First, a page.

eminent domain is an 'inseparable incident of
sovereignty.'" (citations omitted)). But that is not
all. Rather, because "the power of eminent domain is
merely the means to the end," the federal government
also has the authority to delegate its eminent domain power
to private entities. Berman v. Parker, 348 U.S. 26,
33 (1954). Indeed, Congress has done so in a number of
legislative settings, including the District of Columbia
Redevelopment Act of 1945, D.C. Code §§ 5-701 to
-737; the Federal Power Act ("FPA"), 16 U.S.C.
§§ 824-824w; and, of course, the NGA.
1938, Congress enacted the NGA based on its recognition that
"the business of transporting and selling natural gas
for ultimate distribution to the public is affected with a
public interest." 15 U.S.C. § 717(a). Acknowledging
that "[f]ederal regulation in matters relating to the
transportation of natural gas and the sale thereof in
interstate and foreign commerce is necessary in the public
interest," Congress ensured that the NGA delegated
regulatory authority to an appropriate body. Id.
Decades later, this body became FERC. 42 U.S.C. § 7171.
relevant here, the NGA allows gas companies to acquire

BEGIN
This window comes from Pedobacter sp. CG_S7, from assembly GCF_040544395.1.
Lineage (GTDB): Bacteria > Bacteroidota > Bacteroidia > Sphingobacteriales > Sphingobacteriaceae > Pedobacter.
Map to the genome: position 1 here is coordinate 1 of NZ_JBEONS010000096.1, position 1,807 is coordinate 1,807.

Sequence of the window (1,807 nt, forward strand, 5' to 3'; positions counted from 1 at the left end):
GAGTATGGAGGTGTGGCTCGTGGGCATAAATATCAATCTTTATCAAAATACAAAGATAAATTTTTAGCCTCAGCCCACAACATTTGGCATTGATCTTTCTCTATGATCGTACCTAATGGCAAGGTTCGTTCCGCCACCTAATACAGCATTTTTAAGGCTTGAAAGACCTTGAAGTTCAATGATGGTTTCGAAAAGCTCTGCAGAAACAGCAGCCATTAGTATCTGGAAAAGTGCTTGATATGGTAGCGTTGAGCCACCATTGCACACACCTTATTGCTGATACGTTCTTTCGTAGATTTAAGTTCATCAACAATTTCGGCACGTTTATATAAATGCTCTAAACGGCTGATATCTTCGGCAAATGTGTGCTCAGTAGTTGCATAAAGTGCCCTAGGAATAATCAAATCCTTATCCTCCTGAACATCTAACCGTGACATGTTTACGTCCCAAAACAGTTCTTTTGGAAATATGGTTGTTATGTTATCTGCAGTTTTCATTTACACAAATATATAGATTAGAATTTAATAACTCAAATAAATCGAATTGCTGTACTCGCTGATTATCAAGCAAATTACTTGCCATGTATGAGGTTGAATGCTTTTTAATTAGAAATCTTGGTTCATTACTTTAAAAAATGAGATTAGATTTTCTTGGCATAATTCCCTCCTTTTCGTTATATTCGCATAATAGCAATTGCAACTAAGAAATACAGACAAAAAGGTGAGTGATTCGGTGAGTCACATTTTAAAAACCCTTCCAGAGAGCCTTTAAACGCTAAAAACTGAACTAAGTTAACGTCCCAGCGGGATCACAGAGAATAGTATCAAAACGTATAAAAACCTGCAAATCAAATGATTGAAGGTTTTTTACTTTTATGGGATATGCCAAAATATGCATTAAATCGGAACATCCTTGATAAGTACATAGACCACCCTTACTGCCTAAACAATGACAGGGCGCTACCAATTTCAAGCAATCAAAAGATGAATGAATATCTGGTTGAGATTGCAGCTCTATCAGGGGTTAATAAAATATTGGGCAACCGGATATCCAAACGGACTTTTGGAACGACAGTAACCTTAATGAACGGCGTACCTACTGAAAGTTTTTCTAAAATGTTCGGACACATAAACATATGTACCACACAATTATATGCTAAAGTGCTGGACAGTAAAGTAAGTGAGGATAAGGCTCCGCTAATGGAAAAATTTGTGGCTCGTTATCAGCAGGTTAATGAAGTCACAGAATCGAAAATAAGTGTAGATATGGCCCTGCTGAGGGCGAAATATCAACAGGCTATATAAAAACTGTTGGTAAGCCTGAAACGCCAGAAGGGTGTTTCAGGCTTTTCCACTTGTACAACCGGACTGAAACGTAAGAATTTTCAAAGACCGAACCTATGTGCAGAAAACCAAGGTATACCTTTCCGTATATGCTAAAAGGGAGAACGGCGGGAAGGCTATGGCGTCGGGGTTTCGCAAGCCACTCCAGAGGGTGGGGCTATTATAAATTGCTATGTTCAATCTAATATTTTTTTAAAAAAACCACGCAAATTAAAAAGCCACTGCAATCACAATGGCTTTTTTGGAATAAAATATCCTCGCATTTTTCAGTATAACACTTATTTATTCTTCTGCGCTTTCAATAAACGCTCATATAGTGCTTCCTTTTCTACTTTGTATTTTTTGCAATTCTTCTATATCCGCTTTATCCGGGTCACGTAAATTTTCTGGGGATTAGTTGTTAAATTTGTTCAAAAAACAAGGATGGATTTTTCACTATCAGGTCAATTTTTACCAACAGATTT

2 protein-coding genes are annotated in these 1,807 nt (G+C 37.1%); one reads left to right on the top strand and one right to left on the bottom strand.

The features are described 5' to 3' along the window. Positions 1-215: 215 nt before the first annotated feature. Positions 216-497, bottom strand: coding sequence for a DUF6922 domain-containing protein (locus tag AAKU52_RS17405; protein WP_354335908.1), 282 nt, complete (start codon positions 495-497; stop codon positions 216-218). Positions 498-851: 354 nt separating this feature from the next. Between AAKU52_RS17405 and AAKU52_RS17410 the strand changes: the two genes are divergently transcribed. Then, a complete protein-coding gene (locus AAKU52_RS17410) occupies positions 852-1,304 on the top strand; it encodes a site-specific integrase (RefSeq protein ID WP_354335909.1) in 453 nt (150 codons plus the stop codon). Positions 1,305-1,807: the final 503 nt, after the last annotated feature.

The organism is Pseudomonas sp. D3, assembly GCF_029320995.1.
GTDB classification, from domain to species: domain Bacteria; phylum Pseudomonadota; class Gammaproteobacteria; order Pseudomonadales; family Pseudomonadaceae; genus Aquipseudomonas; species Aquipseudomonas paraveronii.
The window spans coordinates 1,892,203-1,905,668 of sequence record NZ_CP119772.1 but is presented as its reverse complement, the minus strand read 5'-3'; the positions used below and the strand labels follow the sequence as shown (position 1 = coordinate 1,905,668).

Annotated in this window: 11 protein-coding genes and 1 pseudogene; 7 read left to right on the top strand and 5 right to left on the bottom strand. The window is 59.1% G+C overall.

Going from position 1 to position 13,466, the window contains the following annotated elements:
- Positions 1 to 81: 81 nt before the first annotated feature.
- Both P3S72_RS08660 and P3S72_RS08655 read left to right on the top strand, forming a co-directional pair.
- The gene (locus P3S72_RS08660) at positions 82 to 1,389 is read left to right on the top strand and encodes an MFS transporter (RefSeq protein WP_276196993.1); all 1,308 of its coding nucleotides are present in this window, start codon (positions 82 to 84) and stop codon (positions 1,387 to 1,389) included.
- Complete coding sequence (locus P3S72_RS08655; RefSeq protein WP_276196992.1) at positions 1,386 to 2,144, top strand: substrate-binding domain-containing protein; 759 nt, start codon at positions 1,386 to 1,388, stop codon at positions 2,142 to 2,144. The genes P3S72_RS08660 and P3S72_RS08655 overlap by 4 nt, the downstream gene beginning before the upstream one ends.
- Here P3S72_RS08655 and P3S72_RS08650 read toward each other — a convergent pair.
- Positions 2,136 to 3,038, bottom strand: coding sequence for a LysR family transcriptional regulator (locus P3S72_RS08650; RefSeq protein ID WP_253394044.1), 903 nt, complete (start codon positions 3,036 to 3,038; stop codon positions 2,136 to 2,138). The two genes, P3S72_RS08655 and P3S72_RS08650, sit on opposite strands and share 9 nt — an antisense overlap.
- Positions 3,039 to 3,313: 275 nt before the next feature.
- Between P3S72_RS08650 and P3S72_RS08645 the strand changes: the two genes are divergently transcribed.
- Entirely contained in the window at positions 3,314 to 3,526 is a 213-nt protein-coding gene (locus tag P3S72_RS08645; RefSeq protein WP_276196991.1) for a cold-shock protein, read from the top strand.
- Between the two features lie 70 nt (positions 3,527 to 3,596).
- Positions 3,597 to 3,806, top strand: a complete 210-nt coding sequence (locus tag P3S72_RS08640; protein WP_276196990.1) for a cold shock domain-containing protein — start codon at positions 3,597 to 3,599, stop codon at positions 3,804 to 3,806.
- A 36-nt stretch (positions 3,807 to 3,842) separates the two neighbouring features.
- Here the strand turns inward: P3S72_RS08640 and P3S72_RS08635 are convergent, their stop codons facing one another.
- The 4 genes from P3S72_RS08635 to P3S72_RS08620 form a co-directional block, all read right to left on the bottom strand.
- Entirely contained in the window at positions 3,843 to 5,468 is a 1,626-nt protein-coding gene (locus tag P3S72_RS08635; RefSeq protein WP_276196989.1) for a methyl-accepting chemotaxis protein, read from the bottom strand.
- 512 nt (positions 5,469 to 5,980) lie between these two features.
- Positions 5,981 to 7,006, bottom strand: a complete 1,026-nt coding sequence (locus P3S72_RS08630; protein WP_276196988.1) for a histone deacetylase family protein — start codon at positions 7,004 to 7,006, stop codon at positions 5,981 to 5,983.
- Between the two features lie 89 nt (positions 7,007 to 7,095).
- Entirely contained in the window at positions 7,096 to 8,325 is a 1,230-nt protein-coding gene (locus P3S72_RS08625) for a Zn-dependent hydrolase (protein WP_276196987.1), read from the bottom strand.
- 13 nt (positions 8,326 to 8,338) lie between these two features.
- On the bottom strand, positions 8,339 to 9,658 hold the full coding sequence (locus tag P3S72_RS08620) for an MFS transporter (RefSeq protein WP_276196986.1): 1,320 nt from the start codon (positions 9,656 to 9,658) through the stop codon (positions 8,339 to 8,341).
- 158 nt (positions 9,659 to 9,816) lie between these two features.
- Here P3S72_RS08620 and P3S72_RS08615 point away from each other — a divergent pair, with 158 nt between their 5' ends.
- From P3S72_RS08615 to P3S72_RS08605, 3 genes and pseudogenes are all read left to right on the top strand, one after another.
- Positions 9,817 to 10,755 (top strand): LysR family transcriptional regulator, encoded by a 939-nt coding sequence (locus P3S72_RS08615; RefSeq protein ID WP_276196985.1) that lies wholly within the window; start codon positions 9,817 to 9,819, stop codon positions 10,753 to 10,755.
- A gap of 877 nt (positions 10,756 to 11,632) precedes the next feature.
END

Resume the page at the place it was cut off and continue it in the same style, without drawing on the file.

private property by eminent domain to construct, operate, and
maintain natural gas pipelines. 15 U.S.C. § 717f(h). To
do so, however, a natural gas company must first successfully
obtain a certificate of public convenience and necessity from
FERC and unsuccessfully attempt to purchase the required
property from its owner. Id. More fully, the NGA
When any holder of a certificate of public convenience and
necessity cannot acquire by contract, or is unable to agree
with the owner of property to the compensation to be paid
for, the necessary right-of-way to construct, operate, and
maintain a pipe line or pipe lines for the transportation of
natural gas, and the necessary land or other property, in
addition to right-of-way, for the location of compressor
stations, pressure apparatus, or other stations or equipment
necessary to the proper operation of such pipe line or pipe
lines, it may acquire the same by the exercise of the right
of eminent domain in the district court of the United States